contributed substantial amounts to several lawmakers including three key Democrats on the House Appropriations
Committee.
Rep. John Murtha of Pennsylvania has collected $2.37 million from PMA's lobbyists and the companies it has
represented since 1989, according to the Center for Responsive Politics, which tracks political money. Rep. Pete Vis-
closky ofIndiana has collected $1.36 million, and Rep. Jim Moran of Virginia, $997,348.
The committee has not yet turned the review into a full investigation, a move that would involve much more inten-
sive scrutiny with the possibility of disciplinary action. If the committee does take that step, it could be embarrassing to
Democrats and hand Republicans an issue for the 20 I 0 congressional campaigns.
Republicans have been trying to force an investigation of the issue in a series of votes that kept picking up Demo-
cratic support mainly from Democrats in their first and second terms.
Democratic leaders, realizing they were losing support from their members, then defensively pushed through a res-
olution telling the ethics committee to declare whether it is investigating the matter.
The statement by ethics chairman Zoe Lofgren, D-Calif. and ranking Republican Jo Bonner of Alabama, said that
the committee previously authorized a review of the allegations relating to the contributions. That review had not been
made public.
"The committee is continuing to review these matters," the statement added.
"I'm encouraged that the ethics committee is looking into the PMA scandal," said Rep. Jeff Flake, R-Ariz., leader of
the Republican efforts that demanded an investigation. "Obviously, with the first appropriations bill scheduled to be on
Page 2
House ethics panel reviewing campaign money The Associated Press State & Local Wire June 12,2009 Friday 2:28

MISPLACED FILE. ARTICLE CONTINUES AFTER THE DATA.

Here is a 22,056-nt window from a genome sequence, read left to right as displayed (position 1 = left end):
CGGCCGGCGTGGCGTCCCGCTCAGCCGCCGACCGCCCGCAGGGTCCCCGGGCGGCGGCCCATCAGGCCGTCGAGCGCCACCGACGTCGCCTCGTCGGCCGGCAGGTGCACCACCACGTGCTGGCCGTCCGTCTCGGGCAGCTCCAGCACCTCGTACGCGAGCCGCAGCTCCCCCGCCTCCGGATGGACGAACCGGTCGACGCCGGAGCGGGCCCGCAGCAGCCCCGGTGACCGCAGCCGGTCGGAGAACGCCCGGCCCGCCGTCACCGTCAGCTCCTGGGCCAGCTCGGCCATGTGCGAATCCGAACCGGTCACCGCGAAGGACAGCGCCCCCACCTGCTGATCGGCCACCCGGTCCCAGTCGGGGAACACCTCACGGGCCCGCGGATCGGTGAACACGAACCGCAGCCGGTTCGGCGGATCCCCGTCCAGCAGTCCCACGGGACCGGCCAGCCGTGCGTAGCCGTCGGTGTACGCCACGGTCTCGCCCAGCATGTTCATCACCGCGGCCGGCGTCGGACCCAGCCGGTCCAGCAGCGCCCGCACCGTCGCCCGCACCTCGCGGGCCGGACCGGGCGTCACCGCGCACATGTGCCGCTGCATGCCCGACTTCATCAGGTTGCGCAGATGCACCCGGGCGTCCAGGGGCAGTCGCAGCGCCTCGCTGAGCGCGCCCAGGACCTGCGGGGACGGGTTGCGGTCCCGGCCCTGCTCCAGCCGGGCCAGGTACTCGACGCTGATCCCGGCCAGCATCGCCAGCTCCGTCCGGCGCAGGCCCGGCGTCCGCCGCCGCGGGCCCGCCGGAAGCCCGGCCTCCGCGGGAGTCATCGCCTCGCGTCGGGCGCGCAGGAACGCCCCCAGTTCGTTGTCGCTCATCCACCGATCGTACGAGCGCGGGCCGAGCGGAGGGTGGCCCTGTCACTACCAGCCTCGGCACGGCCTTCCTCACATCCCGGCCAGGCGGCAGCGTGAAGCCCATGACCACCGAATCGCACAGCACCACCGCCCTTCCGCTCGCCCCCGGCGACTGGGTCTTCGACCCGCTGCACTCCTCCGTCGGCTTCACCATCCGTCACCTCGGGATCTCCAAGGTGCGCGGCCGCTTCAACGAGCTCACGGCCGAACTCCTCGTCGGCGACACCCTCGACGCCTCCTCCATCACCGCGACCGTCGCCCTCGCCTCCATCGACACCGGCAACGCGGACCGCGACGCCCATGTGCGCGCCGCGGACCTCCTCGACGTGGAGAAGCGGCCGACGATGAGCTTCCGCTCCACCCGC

AM GMT
the floor next week, the House of Representatives cannot justify the continued practice of awarding no-bid contracts to
private companies, This announcement ought to be a sign that this practice needs to stop immediately, II
In 1989, a Capitol Hill staffer named Paul Magliocchetti switched jobs, opening the PMA lobbying firm after leav-
ing the defense subcommittee where Murtha was the brand-new chairman.
Murtha has sponsored hundreds of millions of dollars in directed spending to Magliocchetti's contractor clients,
most of whom have offices in Murtha's district.
The total amount of money isn't publicly known because until two years ago, the House refused to identify the
sponsors of earmarks. But the figures for the last two years are illustrative. Since 2007, Murtha has earmarked $76.1
million for Magliocchetti's lobbying clients, a sizable portion of the nearly $200 million Murtha has earmarked in the
defense budgets during that period.
Magliocchetti was preparing to retire when FBI agents raided his Washington-area finn last November and seized
his finn's campaign records.
Last month, another shoe dropped. A federal grand jury subpoenaed the third-ranking Democrat on Murtha's sub-
committee, Visclosky.
He was forced to relinquish control of a key energy-and-water spending bill that he would have controlled as
chairman of the Appropriations energy and water subcommittee.
LOAD-DATE: June 12,2009
EXHIBIT D
Former lobbyist gets 27 months for campaign finance violations http://www.washingtonpost.com/wp- dynlcontentlarticle/20]] 10]107I ...
We didn't know
what to expect
after the spill.
By Maria Glod
Washington Post Staff Writer
Friday, January 7,201]; 8:52 PM
tbe Wlt5l)iugtolt Ilost
Former lobbyist gets 27 months
for campaign finance violations
A former high-powered Washington lobbyist was
sentenced Friday to 27 months in prison for carrying
out what prosecutors called one of the largest schemes
in U.S. history to violate federal campaign finance
laws.
Paull Magliocchetti, 65, founder and owner of the
now-closed PMA Group, admitted he illegally funneled
hundreds of thousands of dollars in contributions over several years. The defense industry lobbyist asked
family members, friends and employees to make the contributions, then reimbursed them.
Federal prosecutors in Virginia said Magliocchetti was driven by greed. In court papers, they said the